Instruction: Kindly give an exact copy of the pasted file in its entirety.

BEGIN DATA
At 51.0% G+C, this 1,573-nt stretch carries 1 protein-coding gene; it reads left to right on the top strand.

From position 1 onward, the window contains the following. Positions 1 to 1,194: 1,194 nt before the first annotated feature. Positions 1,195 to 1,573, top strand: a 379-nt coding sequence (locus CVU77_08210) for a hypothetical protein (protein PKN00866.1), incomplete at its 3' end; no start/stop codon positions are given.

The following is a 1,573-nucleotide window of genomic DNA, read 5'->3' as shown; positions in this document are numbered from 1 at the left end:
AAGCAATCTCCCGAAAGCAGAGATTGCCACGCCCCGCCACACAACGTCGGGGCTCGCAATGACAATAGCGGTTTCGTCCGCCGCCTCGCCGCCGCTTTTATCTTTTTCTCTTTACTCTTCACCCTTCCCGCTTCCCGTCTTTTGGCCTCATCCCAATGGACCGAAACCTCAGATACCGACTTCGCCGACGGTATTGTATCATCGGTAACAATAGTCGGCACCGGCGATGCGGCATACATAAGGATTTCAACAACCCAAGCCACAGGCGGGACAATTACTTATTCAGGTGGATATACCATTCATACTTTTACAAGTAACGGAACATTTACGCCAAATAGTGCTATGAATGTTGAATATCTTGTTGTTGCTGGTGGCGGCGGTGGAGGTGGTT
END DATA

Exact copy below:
At 51.0% G+C, this 1,573-nt stretch carries 1 protein-coding gene; it reads left to right on the top strand.

From position 1 onward, the window contains the following. Positions 1 to 1,194: 1,194 nt before the first annotated feature. Positions 1,195 to 1,573, top strand: a 379-nt coding sequence (locus CVU77_08210) for a hypothetical protein (protein PKN00866.1), incomplete at its 3' end; no start/stop codon positions are given.

The following is a 1,573-nucleotide window of genomic DNA, read 5'->3' as shown; positions in this document are numbered from 1 at the left end:
AAGCAATCTCCCGAAAGCAGAGATTGCCACGCCCCGCCACACAACGTCGGGGCTCGCAATGACAATAGCGGTTTCGTCCGCCGCCTCGCCGCCGCTTTTATCTTTTTCTCTTTACTCTTCACCCTTCCCGCTTCCCGTCTTTTGGCCTCATCCCAATGGACCGAAACCTCAGATACCGACTTCGCCGACGGTATTGTATCATCGGTAACAATAGTCGGCACCGGCGATGCGGCATACATAAGGATTTCAACAACCCAAGCCACAGGCGGGACAATTACTTATTCAGGTGGATATACCATTCATACTTTTACAAGTAACGGAACATTTACGCCAAATAGTGCTATGAATGTTGAATATCTTGTTGTTGCTGGTGGCGGCGGTGGAGGTGGTT